Jean de Villiers suffers injury, Wales win and we say goodbye to Bakkies Botha...
The Springboks’ autumn tour to Britain, Ireland and Italy went from bad to worse, bookended by two unexpected losses to Ireland and Wales, with the latter compounded by a potentially career-ending injury to skipper Jean de Villiers.
South Africa Coach Heyneke Meyer was particularly upset after the 12-6 defeat to Wales in a game that he knew was a bridge too far for squad members who had been playing since early February.
His initial plan was to pick a callow team for the fixture from his bulky 36-man touring party on the understanding that Wales’ foreign-based players were, like his charges, unavailable for the match.
But after arriving in Cardiff the Boks were welcomed with stunning news. Wales would pick their full French contingent – Jamie Roberts, Jonathan Davies, Leigh Halfpenny, Luke Charteris and Mike Phillips would all line up at the Millennium.
The Boks had said bon voyage to Schalk Burger, JP Pietersen, Bryan Habana, Gurthro Steenkamp, Jano Vermaak, Morné Steyn and Bakkies Botha prior to arriving in Cardiff. There was unhappiness in the Springbok camp about the perceived double standard considering the match was essentially a ‘friendly’ between the nations.
Manager Ian Schwartz even called for the South African Rugby Union (SARU) to seek clarity from World Rugby whether regulation nine had been breached.
“All we expect as a team is a fair and consistent application of the regulations,” Schwartz said. “If it’s not fair and consistent SARU must challenge it, but that is not for the team to decide.
“In June we requested the use of our French-based players for the match against Scotland that fell outside of the Test window, but the Federation of French Rugby (FFR) refused because it was against World Rugby’s regulations.”
Back-channel talks took place but the Welsh Rugby Union (WRU) appeared to have done a deal with the FFR and there was little the Boks could do about it other than get on with the match.
WALES SECURE SECOND WIN IN 108 YEARS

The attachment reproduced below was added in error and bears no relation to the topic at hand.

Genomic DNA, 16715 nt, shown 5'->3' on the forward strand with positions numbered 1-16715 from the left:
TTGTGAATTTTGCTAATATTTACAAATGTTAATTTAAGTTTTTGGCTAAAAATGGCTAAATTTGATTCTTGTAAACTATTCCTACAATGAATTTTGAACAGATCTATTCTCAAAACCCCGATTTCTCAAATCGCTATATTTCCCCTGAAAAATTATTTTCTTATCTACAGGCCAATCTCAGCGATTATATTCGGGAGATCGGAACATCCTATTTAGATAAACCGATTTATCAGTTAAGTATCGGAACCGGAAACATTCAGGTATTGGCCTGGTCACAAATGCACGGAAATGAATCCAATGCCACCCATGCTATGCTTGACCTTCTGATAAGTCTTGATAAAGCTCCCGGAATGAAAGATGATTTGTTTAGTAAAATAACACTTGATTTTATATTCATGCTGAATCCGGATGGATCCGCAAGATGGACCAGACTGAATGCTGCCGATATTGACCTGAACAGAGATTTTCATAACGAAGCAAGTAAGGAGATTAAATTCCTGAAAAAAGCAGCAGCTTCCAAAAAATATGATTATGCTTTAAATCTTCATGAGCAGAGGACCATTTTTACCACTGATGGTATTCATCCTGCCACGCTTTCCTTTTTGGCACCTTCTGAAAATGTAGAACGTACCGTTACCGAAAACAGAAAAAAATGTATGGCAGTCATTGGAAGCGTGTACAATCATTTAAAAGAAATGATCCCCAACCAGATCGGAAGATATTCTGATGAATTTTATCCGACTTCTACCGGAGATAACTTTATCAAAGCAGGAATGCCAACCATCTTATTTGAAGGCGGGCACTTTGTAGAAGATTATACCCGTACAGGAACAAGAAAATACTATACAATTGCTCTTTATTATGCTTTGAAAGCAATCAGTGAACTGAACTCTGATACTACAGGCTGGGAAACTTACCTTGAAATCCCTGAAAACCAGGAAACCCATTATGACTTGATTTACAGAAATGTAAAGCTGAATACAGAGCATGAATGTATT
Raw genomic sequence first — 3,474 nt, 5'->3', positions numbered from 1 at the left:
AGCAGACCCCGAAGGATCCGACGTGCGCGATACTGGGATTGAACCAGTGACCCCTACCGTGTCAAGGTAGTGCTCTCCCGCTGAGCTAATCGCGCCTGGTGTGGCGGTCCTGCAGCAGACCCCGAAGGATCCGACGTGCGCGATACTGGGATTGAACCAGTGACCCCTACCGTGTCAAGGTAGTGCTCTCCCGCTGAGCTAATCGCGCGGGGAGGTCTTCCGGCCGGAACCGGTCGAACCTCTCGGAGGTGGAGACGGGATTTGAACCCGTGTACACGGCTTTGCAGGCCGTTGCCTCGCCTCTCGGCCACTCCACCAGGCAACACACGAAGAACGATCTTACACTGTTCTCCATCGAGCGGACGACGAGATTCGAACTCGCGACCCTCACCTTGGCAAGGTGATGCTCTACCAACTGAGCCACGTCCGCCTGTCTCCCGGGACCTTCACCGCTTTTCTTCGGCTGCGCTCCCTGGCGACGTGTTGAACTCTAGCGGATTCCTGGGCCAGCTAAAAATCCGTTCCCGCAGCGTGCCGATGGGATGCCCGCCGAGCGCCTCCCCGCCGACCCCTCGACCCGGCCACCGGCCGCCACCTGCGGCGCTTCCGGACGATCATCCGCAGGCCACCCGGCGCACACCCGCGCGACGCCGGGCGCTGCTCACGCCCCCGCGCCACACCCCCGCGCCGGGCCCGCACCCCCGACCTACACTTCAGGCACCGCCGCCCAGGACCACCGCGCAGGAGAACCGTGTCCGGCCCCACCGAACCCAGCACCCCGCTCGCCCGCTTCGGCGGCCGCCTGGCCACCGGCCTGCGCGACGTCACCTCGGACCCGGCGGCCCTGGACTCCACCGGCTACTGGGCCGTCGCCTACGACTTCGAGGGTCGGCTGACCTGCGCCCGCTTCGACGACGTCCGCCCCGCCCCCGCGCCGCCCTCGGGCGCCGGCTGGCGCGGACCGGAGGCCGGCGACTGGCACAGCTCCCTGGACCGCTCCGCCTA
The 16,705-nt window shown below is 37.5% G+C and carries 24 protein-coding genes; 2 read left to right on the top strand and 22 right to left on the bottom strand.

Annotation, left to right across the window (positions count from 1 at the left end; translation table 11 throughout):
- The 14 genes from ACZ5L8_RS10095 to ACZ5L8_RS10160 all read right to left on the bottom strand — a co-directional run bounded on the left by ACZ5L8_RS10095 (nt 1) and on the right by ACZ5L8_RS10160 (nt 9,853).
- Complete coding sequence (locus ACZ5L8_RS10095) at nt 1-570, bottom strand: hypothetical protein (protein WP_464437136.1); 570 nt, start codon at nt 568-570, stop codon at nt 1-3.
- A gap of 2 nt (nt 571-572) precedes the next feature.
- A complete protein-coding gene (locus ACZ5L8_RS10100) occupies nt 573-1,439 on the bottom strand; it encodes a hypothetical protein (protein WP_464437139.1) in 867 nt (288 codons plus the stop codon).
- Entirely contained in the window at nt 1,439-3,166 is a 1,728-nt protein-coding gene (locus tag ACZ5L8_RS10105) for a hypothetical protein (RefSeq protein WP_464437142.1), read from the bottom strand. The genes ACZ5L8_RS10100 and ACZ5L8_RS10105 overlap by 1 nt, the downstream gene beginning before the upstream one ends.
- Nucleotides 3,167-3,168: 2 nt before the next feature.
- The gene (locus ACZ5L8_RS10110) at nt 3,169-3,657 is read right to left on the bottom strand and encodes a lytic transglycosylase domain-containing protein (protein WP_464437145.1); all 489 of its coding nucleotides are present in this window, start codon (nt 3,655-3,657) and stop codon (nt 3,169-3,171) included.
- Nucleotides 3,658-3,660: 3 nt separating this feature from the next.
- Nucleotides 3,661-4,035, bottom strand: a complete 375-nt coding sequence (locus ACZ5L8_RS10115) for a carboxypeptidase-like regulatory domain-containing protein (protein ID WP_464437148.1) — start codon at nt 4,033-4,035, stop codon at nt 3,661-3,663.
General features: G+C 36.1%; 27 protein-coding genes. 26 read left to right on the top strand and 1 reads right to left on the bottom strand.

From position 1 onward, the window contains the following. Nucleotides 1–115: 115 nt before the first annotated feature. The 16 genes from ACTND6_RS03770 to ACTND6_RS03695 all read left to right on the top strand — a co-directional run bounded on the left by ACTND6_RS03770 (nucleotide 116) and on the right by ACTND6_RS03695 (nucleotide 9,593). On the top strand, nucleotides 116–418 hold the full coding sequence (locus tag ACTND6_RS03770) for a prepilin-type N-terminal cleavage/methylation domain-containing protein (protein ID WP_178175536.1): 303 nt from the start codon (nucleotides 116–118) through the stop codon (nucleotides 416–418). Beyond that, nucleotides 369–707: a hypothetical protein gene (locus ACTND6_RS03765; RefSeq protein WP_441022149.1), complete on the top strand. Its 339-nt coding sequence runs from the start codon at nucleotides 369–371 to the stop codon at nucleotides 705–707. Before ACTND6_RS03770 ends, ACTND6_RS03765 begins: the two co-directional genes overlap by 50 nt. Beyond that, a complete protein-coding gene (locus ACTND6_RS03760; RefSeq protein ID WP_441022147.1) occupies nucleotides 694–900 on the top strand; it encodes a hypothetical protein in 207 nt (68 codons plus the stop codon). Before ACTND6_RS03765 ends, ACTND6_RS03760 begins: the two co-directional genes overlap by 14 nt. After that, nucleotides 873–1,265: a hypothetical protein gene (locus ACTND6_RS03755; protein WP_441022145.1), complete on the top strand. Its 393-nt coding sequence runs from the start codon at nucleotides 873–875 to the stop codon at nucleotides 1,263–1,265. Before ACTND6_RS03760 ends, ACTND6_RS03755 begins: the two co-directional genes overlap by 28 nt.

Against this backdrop Wales deservedly secured only their second win in 30 attempts against the Boks.
It was a brutally physical game and despite being at the end of a long season the Boks couldn’t be faulted for lack of effort and commitment. No tries were scored as Wales took a historic 12-6 win thanks to four Leigh Halfpenny penalties to two from Pat Lambie.
A dubious yellow card for Bok wing Cornal Hendricks left Meyer furious, coming minutes after de Villiers suffered a horror knee injury. The coach felt that his team were starting to control the game with 18 minutes left when Hendricks went to the bin for challenging Halfpenny under a high ball. “We might have to rethink contesting the ball because it seems you can’t do it,” a confused Meyer said afterwards.
DE VILLIERS’S CAREER ON THE LINE
When Wales No 8 Taulupe Faletau inadvertently careered into de Villiers left thigh, forcing the Bok captain’s entire body to corkscrew around his static lower leg, it was obvious the injury was massive.
De Villiers screamed in pain, which was audible from the stands. In an instant his dream of leading the Boks to the World Cup was in doubt.
He tore both posterior medial and cruciate ligaments, dislocated the kneecap and tore his hamstring. It took seven minutes to remove the stricken de Villiers from the field and it will take months for him to be able to walk properly again.
Ironically de Villiers had nearly withdrawn on the Wednesday preceding the game because he received a message from home that his wife was going into labour with their third child – a boy. It turned out to be a false alarm and a clearly distracted de Villiers lined up.
After being stabilised at hospital de Villiers, ever the leader, returned to the squad’s team room that night strapped in a heavy brace and participated in the traditional fines meeting. He was by all accounts one of the ringleaders in the subdued festivities.
Six days later surgery in Cape Town under the knife of world-renowned knee specialist Spike Erasmus was proclaimed successful, but with caution.
De Villiers had a full reconstruction of the anterior and posterior cruciate ligaments with an artificial graft, as well as a repair of the medial collateral ligament.
“The procedure went well, but at this stage it is difficult to determine an exact return to play time-frame,” said Springbok team doctor Craig Roberts.
“The use of an artificial graft should speed up his rehabilitation and hopefully increase his chances of making a successful return to the playing field.”
BAKKIES BIDS ARRIVIDERCI IN ITALY
Knowing that he wasn’t available for the Wales Test due to French club commitments, bruising lock Bakkies Botha stunned Meyer when he informed the coach he wanted to quit Test rugby at their Monday morning one-on-one in Padova.
Botha had played in the 31-28 victory over England at Twickenham – the 85th time he’d donned the green and gold and felt satisfied with his contribution.
Only Meyer knew of the decision and as a consequence did not select Botha to face Italy. As tradition dictates Bakkies handed out the Bok jerseys on Friday – following golfer Ernie Els in London and preceding injured flank Francois Louw in Cardiff.
His team-mates knew nothing, but after the 22-6 win over the Azzuri, Botha told the team of his decision. Tighthead Jannie du Plessis, whose clashes with Botha at provincial level in earlier years were not for the faint-hearted, admitted that he wept.